Generating Reports

*For a better view of graphics simply click on the image to enlarge

So, one of the best ways to learn something is to see it in action. In Sexy Little Numbers, by  Dimitri Maex, there is a great example of why you want to understand the numbers. Based on his teams assessment of Motorola’s 2006 phone sales in the China:

The expense of marketing as a whole generated 26% of Motorola sales. Advertising accounted for 55% of those sales, at only 11% of the total marketing budget! For every 10,000 yuan spent on advertising, 382 phones were sold. However the same spent on in store promotions only resulted in the sale of 96 phones. Assuming the industry average is a profit margin of 30% per phone sold, Motorola’s was more than double with every yuan spent on advertising yielding 15 yuan.

You have the ability to assess your efforts in a similar way. One, that will allow you to begin to make strategic decisions. One way to do this is to export the data you have from your various social platforms into Excel files (.xls). Start with one platform at a time, be sure to save your original data, simply copy and paste the data onto a new sheet to begin your analysis. For the purposes of this post we’re going to use Facebook as the platform we’re going to export our data from. You should know that you can export data related to your Facebook Page from two places, Ads Manager, which provides reports on any paid advertising you’ve done on Facebook, or from your Page’s Insights.

Ads Manager

From your Facebook Home Page/Newsfeed click on Ads Manager from the menu bar to the left of your feed, under Messages and Events. Once you’re in Ads Manager, select Reports from the left side menu bar. When you open the reports page it will default to your General Metrics for the last 30 days. Select the dates you want the report to generate from then proceed to determine what type of report you would like. Facebook allows you to view and export 7 different reports:

  1. General Metrics: provides you with an overview of each ad, reporting reach, frequency, impressions, clicks, money spent, and actions taken.
  2. Website Conversion: provides information on all ads that we’re driven to purchase or register on the landing pages you’re required to link to your ad.
  3. Placement Based Metrics: provides information on the placement of your ad, was it seen in the news feed or the right column space and was it viewed on a mobile device or PC?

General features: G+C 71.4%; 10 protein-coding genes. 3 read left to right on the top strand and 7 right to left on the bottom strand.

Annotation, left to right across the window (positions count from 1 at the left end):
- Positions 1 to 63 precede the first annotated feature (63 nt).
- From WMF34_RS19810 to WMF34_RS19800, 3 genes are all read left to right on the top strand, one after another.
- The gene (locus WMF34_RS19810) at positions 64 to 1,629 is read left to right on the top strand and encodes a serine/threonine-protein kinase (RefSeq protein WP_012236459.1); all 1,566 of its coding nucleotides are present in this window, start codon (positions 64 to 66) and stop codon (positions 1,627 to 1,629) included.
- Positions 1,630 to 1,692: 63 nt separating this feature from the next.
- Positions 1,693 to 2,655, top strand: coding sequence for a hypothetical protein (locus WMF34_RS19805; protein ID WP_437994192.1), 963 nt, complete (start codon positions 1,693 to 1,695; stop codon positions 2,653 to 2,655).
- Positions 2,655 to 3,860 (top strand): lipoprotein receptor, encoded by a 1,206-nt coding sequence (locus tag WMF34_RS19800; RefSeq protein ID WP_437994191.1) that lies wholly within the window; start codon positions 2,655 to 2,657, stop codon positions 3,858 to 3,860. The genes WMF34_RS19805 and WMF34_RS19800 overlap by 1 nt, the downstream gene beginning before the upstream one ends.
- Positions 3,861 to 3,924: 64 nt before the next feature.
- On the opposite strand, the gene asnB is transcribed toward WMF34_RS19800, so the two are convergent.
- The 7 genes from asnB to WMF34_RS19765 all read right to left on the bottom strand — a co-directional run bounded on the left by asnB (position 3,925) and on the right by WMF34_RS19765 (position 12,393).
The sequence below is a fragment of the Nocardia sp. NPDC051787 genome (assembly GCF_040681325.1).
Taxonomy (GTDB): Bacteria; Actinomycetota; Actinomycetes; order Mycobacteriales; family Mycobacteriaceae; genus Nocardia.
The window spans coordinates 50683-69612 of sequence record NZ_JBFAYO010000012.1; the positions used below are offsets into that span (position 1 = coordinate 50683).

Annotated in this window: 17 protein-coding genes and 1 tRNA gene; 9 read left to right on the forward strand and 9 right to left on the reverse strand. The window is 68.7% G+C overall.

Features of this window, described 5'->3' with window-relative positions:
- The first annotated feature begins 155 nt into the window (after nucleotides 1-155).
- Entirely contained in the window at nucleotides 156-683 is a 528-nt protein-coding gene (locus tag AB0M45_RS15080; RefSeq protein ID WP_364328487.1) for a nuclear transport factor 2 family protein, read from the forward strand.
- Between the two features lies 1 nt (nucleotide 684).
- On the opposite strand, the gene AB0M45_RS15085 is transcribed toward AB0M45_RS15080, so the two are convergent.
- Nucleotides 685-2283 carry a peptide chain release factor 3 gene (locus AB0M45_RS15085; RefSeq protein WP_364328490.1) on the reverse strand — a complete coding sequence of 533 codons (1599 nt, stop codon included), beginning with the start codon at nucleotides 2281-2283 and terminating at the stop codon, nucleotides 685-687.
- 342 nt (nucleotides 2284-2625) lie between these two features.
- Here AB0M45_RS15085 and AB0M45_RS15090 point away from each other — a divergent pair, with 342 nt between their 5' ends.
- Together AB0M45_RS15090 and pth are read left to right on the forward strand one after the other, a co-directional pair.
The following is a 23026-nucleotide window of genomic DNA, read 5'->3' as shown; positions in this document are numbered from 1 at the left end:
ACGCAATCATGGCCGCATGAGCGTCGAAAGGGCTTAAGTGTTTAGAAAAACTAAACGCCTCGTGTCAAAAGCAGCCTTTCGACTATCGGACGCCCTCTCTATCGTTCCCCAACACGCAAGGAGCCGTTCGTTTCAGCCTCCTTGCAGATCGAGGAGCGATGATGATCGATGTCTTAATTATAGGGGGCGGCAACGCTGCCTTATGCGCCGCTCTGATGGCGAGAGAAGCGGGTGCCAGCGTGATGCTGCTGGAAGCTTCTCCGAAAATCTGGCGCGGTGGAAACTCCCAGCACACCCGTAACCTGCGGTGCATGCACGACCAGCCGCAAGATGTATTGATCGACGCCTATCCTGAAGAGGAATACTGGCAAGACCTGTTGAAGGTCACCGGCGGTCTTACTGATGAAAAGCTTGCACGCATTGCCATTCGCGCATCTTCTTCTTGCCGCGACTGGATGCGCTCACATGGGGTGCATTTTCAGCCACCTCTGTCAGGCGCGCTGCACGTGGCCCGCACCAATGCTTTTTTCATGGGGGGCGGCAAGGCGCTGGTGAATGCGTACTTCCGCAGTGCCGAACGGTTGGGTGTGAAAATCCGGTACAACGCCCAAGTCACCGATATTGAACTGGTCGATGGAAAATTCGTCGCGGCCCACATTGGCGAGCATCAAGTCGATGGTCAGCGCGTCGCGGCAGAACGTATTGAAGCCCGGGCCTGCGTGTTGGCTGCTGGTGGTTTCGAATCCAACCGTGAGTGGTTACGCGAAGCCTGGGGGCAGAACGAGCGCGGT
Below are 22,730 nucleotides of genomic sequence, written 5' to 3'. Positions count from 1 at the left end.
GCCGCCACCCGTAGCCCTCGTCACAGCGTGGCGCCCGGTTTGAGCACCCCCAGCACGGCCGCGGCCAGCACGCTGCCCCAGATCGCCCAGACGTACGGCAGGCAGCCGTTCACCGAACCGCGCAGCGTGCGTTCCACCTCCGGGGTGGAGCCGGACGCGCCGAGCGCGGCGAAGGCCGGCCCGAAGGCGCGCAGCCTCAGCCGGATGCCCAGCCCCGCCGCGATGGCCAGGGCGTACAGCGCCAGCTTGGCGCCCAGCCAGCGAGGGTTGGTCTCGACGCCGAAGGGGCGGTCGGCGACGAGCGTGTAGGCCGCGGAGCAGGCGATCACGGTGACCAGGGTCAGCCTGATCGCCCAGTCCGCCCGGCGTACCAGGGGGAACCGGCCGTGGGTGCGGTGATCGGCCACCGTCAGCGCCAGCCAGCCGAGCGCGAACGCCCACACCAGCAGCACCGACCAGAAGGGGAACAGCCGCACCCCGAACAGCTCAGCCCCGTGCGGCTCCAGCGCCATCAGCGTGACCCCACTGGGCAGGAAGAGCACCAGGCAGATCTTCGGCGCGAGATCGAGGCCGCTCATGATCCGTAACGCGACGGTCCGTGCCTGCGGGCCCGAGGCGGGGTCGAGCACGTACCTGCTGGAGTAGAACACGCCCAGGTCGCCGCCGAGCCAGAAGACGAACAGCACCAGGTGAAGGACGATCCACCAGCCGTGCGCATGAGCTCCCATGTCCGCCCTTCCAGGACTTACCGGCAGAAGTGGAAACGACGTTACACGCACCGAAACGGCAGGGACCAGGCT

4. Responder Demographics: provides information on the people your content reaches, providing you with their age and gender.
  5. Page Actions; provides you with insight into the actions people are taking with your ads, how many are liking, sharing, comments and engaging with your content?
  6. Video Actions: looks specifically at the videos you post, how many people viewed or clicked on a particular video, did they watch the complete video, did they share like or comment?
  7. Application Actions: looks at the application associated with your page, for example you may use this when running a contest on Facebook.

FB Screen Shot 1

Page Insights

From your Business Page select Insights to generated reports related to your page and posts. Click export, this will open the Export Insights Data box. Select the dates you want the report to focus on, determine whether you want the report to be based on your page or post activity, then select the old vs. new export (doesn’t make a big difference) and click Download.

FB Screen Shot 2

Go a head and open the downloads of your data, don’t feel overwhelmed by all the numbers on the page. To begin to digest this information it’s best to work with Excel’s Pivot Charts. Simply select the information you desire to compare, copy and paste data by columns or rows, for the sake of this exercise I suggest picking two or three things to compare at a time. For example from the original document you may select the date column, the type column (photo, link, or status), and the lifetime post reach column to paste into a new sheet. On the new sheet select Insert Pivot Table using the data you just copied to the page. Pivot Tables can be confusing if you’ve never used them before, but in the latest Window’s version you can easily drag and drop information to determine where it can be viewed the easiest.  Once you generate your desired pivot table you can convert that table into a chart, which is even easier to digest. If you’re unsure of how to use pivot tables, there are tons of videos on YouTube that cover the subject. But when you finally get the hang of it here’s what you can do:

Analysis1

Chart A

Pivot7

Chart B